The clock now has a purpose built case with glass door and looks very professional. A year ago, when most of the clock was complete, I invited a few friends who I knew might be interested to have coffee with me, and I showed them my work and some of the techniques I had used to make the parts. Having now completed the clock, and seeing it tick reliably, I again invited my friends to view the completed clock. I feel an enormous sense of relief that the project is over. I would not be able to devote so much time to such a demanding project in the future. But I am sure that if I had to start another such project, the time needed to complete it would be very much shorter as I have learned so much about precision workshop technology. It was in my little workshop that I experienced real peace. Always a challenge, I made many mistakes, and there were many frustrations. I suffered from lack of knowledge and from a reliable source of supply of materials and equipment and also of knowledge. I am grateful to my Hereford friend (whose own clock is now also working) for helping me to see the project through to completion, and I am grateful also to John Wilding whose detailed instructions were a source of so much pleasure. I now view my workshop as a welcoming place, and have already augmented my Meccano parts with and modified others.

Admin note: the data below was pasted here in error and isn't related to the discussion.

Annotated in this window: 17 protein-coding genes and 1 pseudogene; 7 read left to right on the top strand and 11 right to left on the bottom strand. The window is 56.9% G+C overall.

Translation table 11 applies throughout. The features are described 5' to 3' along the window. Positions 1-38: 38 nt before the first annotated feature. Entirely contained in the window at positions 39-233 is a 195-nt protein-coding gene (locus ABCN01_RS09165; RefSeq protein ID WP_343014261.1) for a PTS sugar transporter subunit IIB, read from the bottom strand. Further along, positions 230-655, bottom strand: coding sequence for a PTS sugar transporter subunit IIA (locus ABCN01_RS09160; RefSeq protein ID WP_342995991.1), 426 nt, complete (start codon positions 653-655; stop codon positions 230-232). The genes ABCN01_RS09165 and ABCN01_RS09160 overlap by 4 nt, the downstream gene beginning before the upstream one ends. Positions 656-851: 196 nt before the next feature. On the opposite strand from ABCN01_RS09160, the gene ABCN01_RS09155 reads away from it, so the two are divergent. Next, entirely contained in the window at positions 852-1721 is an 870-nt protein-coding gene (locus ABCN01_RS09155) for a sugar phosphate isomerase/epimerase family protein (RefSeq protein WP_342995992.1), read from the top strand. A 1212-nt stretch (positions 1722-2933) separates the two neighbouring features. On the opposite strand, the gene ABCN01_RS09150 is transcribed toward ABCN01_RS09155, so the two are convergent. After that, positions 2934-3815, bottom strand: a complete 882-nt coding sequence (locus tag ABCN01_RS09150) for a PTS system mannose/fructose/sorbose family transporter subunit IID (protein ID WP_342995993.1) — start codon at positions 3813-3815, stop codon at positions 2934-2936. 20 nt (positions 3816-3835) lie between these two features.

My grandfather clock is ticking gently beside me. It gains a few seconds a day and this needs to be corrected. I will add a small tray to the pendulum rod and add very small weights to it to bring it to accurate time.
Gear train of the clock
Grinding the pallets on the Taig Lathe
My clock has some very special features. The pendulum rod is built from a metal called Invar. This metal does not expand or contract with changes of temperature, thus making the clock more accurate as a time keeper. Another important feature is what happens to the clock when it is being wound. After all it is the three kilogram weight that keeps it going. It has what is known as a Maintaining Power, designed by John Harrison. I am pleased that my clock has a feature which links it the original Greenwich clocks. There are in fact three gears on the winding shaft. One is the click which is heard when the drum is wound, another is a ratchet wheel to prevent reverse rotation, and a third which transmits power to the going train of gears. There is a spring between the latter two which keeps the clock going while it being wound. An amazing invention by a brilliant mind. The third clock feature is the escapement, called the dead beat escapement. There is no recoil of the escape wheel at each beat, and therefore no loss of energy in the power train. It is therefore more efficient, but I have to say, much harder to make.
My next Meccano project awaits. I have learned now that Meccano is the ideal table top engineering product for quickly making almost any mechanism or structure. It is a very clever trade-off between fine engineering and practicality.